As many of you know, since New Year’s Eve 2011 we’ve been bragging that we’ve systematically walked each and every street in the City of Santa Barbara. And that was the truth until April 2, 2012, when the City went and opened a heretofore closed part of one of the city’s streets. For 100 some-odd years, all was well with Cacique Street – and then progress got in the way. With the construction of the U.S. 101 also came the closure of a portion of Cacique Street. Then, on that glorious day in April, the street was reopened with a grand “ribbon-cutting” ceremony and an estimated crowd of 250 people, some of whom no doubt traveled from across the globe to witness this blessed event.
We, on the other hand were less enthusiastic about the new modification of our city streets. Not necessarily because we disapprove of the change, but rather because it meant we were obligated to hike this “renewed” little strip of street in order to retain our title and its accompanying bragging rights.
We considered the best way to hike this block or so, and in our ponderings came to the obvious conclusion – we needed to invite Edhat’s own, Roger Dodger, “Scanner Guy extraordinaire” to accompany us on this once-in-a-lifetime trek.
For those of you who know of and love Roger, you’ll understand…and for the rest of you….well, never mind.
After pleasantries and introductions, we set about the task of walking the underPANTS, as Roger has consistently referred to this little multi-million dollar project. Only a block or so long, it’s quite an engineering feat. It connects the lower Eastside to Milpas Street and the beach areas. It also has specially designated lanes for cars, bicyclists and pedestrians.
In an effort to bring you the most comprehensive coverage of the underPANTS, we first consulted local historian Neal Graffy’s book, Street Names of Santa Barbara. From it we discovered that Cacique Street derives its name from Caribbean natives who referred to the chief as the “Cacique”. Neal goes on to explain that the Spanish, having spent some time in the Caribbean, adopted the word and applied it to the chiefs they encountered in California, although they changed the spelling and most likely the pronunciation to a more Hispanic version. Thus we ended up with a street honoring the local Chumash chiefs.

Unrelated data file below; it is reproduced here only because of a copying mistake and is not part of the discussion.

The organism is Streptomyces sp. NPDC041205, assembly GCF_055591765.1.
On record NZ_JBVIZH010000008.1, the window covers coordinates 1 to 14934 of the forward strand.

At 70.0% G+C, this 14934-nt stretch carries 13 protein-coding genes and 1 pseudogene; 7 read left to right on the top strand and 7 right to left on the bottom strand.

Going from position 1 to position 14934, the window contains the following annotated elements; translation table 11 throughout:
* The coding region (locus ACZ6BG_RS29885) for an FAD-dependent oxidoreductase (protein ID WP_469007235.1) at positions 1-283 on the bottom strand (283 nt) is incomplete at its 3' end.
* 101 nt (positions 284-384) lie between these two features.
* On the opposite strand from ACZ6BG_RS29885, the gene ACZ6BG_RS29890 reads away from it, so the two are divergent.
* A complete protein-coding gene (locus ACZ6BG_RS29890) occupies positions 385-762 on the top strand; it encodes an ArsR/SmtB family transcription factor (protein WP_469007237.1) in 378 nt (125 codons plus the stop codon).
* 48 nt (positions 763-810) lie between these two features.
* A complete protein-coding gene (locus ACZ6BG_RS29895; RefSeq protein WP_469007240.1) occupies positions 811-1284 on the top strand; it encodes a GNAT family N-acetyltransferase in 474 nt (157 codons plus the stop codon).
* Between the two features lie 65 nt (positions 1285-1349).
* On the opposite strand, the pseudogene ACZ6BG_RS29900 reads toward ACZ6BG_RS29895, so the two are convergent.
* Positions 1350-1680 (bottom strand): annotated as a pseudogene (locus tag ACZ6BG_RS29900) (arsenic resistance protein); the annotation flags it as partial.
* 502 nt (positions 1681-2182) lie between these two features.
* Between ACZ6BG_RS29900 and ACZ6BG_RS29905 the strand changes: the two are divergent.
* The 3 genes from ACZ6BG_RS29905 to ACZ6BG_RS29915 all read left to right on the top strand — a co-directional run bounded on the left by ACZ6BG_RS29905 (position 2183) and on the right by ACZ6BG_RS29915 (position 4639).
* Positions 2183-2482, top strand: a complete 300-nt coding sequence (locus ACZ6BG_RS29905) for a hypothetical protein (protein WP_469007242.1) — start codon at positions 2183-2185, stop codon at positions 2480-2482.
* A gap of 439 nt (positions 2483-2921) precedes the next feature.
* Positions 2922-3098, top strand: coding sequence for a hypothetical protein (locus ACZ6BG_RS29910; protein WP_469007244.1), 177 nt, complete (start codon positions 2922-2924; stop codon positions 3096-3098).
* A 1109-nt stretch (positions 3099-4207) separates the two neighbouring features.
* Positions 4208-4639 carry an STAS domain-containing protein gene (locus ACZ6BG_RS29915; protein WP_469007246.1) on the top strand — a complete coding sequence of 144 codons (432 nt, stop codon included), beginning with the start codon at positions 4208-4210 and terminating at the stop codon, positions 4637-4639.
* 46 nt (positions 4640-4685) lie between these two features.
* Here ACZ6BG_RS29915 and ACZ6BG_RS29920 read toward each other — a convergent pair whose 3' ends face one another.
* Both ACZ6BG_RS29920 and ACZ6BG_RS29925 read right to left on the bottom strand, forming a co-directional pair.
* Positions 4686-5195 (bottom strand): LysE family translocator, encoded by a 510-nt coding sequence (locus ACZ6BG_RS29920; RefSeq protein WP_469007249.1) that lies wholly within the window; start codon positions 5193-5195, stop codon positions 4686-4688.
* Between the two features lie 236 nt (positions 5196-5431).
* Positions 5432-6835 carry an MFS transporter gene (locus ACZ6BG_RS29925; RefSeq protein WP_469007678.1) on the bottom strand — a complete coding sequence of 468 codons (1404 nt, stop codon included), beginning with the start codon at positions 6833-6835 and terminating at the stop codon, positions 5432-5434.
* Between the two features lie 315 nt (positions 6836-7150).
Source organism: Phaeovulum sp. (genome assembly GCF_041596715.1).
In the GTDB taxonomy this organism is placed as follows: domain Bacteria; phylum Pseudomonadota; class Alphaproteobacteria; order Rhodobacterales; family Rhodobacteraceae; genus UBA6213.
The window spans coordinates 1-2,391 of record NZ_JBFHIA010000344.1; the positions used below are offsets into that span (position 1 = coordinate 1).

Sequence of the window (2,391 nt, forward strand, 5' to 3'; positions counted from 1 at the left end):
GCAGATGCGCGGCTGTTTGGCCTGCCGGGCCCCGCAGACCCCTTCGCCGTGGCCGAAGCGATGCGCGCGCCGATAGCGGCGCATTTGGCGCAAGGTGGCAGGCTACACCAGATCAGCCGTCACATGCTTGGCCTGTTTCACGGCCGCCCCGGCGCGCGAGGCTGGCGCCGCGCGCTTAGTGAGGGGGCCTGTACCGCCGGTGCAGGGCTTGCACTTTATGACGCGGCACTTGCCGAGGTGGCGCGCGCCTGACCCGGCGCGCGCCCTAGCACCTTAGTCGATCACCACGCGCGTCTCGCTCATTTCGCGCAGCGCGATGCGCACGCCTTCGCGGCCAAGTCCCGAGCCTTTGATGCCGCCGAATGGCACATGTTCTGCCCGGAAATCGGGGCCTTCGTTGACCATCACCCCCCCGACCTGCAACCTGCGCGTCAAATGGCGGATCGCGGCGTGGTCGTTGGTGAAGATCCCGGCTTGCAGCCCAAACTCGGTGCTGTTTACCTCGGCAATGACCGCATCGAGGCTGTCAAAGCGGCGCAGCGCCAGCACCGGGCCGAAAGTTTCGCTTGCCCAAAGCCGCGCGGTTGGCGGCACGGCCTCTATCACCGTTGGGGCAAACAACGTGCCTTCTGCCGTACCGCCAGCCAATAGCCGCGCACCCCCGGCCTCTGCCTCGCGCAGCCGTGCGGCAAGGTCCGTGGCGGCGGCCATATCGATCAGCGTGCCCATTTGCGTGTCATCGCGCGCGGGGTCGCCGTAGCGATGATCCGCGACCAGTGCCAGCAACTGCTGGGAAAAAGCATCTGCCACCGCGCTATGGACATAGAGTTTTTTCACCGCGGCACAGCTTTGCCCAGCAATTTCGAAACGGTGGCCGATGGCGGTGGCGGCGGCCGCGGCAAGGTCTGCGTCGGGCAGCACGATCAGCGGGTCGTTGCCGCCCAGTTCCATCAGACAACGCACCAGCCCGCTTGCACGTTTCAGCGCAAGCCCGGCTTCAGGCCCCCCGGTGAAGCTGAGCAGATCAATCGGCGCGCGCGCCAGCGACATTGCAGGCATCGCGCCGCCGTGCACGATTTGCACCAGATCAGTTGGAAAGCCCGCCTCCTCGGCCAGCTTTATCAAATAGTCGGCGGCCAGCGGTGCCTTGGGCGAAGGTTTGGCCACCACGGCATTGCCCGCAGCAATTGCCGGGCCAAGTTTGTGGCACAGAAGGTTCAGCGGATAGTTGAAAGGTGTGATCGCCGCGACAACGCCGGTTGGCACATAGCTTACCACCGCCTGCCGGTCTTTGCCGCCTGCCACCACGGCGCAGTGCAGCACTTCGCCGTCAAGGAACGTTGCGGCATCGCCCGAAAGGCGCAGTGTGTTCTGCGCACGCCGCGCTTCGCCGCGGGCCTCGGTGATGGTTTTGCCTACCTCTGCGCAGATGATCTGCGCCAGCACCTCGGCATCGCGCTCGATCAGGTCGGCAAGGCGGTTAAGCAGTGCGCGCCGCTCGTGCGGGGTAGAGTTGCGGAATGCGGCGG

Not satisfied with the simple origin of Cacique, we furthered our investigation and discovered there are two significant retail brands who also utilize this exotic name. One claims to be “The #1 brand of Hispanic cheeses, chorizos and creams”; the other is used by Lane Bryant, a retail outlet for “plus size” women who boasts a line of bras, panties, sleepwear and “performance gear” they call “Cacique Intimates”. Did Roger know something we didn’t?
Generally speaking, we believe our stories have mostly reflected our moderate and tasteful sensibilities. However, this story begs us to depart temporarily from that path. Specifically we are moved to mention what Roger pointed out right there in the middle of the north-side sidewalk…upon first noticing a large brown stain, he declared, “Looks like a skid mark in the underPANTS to me!” And truth be told, we sort of had to agree….but then Peter looked up and saw what appeared to be a water leak at the seam of the underpass, and we surmised this is could be the real reason for this underPANTS phenomenon. But this is how rumors get started, folks.
As part of our official UH documentation, we shot this pic, which we really do hope is the final official UH City of Santa Barbara hike photo…unless of course another street is added to the city.
Recently we have started to venture into the coastal region of Montecito, and there we have found marvelous architecture, fascinating history and phenomenal scenery. We plan on returning to this hiking agenda in the future, but must admit that we were delighted to hike the newest city route in Santa Barbara, complete our official project, and BEST of all, make a new friend – the one, the only, the incomparable Roger Dodger, Edhat Scanner Guy. Thanks Roger, for the memorable hike!
As always we encourage you to go out and explore your town, meet your neighbors, keep your eyes, ears and minds open to all that you encounter, and above all, expect the unexpected.